Kann ich mehr Riesling bitte? Our first taste of a well-aged Kabinett, with that intoxicating petrol scent, sparked a sudden sense of Torschlusspanik (fear that time is running out).
If it had taken us THIS long to understand that Riesling is not necessarily sweet, and altogether incredible, what else might we be missing out on? We decided not to be Schattenparkers (wimps) and set about finding more Riesling, AND learn German, if only to learn how to say ‘more wine please?’.
Riesling, despite its many detractors is a highly collected, debated and complicated white wine (hence our late, happy discovery). While characteristically sweet, these days Rieslings are more frequently made in a dry to off dry style, which we prefer. Because there is such a wide selection of Rieslings, and it can also be categorised into a variety of designations such as Qualitätswein or Prädikatswein in Germany, you’re better off scanning the back label to ensure you’re not getting a sweet wine (or to ensure you DO if that’s what you’re after). The maximum sugar levels allowed in dry Riesling is 9 to 18 grams per litre, and the wine is mostly characterised by low alcohol and high acidity which also help the sweeter wines age in the bottle; beautifully, just in case you’re wondering.
Unlike other European wines, Rieslings from Germany are labeled not only with the grape varietal, but also with the region and the Prädikatswein category (the German designation based on sugar levels). This classification is divided into five groups: Kabinett which is marked by its high acidity, medium to no sweetness and low alcohol; Spätlese (meaning late-harvest) with a bit more body and tells of citrus and exotic fruit; Auslese Rieslings are usually medium to sweet and have even more body; Beerenauslese and Trockenbeerenauslese are sweet wines made from noble rot and lastly; Eiswein, a sweet wine produced from grapes frozen on the vine. It can get more complicated, but for our purposes, as an introduction, this will do.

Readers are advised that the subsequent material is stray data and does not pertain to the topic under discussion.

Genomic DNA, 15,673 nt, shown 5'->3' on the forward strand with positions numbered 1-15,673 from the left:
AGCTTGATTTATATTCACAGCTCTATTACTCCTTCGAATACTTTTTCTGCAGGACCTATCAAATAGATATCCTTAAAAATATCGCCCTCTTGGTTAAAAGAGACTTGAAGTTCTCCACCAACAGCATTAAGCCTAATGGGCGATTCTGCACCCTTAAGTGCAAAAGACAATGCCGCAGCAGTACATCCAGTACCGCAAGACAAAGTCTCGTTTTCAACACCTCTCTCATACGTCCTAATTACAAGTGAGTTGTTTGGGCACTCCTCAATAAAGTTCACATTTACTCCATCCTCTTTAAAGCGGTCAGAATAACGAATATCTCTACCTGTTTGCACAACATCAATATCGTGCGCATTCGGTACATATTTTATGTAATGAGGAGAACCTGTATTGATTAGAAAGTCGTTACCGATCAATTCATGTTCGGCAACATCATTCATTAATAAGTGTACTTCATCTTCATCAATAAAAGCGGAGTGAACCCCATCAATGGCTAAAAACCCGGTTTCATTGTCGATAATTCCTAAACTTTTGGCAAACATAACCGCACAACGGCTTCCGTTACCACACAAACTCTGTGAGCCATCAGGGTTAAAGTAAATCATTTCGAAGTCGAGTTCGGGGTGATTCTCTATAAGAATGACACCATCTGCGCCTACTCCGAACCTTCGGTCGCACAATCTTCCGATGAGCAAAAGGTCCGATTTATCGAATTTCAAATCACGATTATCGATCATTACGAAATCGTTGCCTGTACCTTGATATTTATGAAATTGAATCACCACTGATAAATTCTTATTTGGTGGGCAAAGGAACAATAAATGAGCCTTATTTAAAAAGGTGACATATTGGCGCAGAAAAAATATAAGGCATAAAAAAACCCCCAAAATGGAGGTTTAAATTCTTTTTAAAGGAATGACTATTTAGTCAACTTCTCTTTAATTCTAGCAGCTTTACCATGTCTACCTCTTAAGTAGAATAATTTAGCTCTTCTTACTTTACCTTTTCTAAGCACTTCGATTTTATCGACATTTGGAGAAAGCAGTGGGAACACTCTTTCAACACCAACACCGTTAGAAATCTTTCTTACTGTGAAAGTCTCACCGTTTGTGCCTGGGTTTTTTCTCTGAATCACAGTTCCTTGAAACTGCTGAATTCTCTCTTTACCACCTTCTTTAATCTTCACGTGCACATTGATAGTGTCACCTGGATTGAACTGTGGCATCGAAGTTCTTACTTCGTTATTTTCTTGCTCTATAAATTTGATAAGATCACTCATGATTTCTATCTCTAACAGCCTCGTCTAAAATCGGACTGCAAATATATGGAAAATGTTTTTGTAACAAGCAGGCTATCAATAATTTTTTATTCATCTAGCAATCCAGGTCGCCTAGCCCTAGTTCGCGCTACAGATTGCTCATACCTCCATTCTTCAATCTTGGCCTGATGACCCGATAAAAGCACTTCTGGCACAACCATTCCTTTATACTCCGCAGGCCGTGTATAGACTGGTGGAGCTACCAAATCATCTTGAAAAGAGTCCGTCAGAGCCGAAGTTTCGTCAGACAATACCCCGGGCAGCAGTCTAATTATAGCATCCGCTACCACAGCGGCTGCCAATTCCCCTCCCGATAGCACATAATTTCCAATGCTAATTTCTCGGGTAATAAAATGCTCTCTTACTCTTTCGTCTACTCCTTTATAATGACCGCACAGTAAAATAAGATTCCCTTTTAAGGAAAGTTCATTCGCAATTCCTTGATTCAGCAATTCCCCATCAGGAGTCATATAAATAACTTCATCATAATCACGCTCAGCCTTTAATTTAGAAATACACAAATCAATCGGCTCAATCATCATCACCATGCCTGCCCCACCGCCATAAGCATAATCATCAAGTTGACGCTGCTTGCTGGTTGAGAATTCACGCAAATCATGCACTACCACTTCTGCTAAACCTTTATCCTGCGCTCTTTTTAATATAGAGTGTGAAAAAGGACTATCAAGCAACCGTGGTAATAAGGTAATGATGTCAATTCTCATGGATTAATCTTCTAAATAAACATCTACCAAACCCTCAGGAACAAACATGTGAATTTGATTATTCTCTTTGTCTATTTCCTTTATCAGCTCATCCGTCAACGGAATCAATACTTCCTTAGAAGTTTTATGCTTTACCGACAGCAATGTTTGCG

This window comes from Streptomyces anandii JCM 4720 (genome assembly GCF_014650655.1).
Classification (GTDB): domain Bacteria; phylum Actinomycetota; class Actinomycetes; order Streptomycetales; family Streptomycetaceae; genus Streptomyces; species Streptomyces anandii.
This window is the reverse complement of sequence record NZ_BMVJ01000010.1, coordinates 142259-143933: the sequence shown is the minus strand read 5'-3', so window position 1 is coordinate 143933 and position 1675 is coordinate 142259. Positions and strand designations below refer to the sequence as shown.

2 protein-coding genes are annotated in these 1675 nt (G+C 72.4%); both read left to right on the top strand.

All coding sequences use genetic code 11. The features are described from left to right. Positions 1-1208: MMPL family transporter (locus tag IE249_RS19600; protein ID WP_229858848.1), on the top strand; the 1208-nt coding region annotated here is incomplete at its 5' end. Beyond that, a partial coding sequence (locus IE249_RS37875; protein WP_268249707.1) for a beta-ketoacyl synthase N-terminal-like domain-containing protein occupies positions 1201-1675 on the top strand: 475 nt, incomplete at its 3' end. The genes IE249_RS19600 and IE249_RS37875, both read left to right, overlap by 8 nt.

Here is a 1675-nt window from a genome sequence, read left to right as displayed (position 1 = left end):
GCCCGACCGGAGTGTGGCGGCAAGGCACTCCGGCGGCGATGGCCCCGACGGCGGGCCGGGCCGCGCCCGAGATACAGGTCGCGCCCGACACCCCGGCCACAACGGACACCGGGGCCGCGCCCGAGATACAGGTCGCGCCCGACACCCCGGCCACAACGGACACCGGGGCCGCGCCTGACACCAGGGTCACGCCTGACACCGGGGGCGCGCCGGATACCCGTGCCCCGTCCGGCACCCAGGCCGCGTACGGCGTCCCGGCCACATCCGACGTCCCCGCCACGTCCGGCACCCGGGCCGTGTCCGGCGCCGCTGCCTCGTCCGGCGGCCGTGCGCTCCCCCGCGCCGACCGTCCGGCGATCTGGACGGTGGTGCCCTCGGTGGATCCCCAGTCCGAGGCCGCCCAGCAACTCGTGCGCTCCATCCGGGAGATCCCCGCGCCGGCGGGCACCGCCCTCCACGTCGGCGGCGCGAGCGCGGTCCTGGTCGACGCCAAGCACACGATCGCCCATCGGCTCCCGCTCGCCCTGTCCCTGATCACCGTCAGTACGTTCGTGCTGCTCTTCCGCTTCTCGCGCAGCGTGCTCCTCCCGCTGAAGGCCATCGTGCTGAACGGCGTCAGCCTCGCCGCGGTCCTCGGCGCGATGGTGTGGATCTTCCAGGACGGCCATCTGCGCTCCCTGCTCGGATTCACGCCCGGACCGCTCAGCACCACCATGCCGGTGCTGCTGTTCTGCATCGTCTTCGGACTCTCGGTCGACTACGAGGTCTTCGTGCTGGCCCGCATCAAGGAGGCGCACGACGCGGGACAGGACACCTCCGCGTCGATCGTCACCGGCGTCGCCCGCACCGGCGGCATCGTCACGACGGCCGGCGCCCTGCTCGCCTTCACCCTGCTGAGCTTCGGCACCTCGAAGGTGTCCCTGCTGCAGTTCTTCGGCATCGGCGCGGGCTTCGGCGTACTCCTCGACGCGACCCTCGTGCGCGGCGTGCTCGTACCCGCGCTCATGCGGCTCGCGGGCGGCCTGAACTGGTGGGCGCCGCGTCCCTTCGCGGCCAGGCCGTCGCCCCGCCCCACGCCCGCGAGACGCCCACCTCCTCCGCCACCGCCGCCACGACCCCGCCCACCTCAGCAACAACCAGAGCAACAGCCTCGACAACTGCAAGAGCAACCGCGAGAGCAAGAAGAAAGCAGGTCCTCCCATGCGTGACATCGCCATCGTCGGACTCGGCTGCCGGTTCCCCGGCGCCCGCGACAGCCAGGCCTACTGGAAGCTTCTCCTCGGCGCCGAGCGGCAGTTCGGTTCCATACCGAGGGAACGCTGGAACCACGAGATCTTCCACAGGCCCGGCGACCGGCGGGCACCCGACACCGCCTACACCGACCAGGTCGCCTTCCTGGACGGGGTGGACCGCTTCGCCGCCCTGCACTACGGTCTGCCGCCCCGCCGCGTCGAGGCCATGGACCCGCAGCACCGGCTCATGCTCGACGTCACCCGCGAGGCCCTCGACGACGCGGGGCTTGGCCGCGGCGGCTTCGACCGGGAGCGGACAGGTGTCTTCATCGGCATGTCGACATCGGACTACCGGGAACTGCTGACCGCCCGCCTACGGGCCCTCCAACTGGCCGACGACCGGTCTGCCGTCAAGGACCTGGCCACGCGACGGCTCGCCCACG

NOW. If you’re buying new world Rieslings we would suggest looking for cool climate regions such as Clare Valley and Eden Valley in Australia and Elgin and Sutherland in South Africa. Why cool? The lower temperatures allow the grapes to ripen slowly and so winemakers have better control of the sugars in the grape, which as you may have surmised, greatly influences the wine. Based on what we’ve just told you, we have a fingerspitzengefühl (intuition) that this might just disavow you of your sehnsucht (an intense yearning for something indefinable); it may well have been Riesling all along. (If not, then at least that’s one more thing you can tick off your list of things to try.) We suggest you try them all just in case you find it.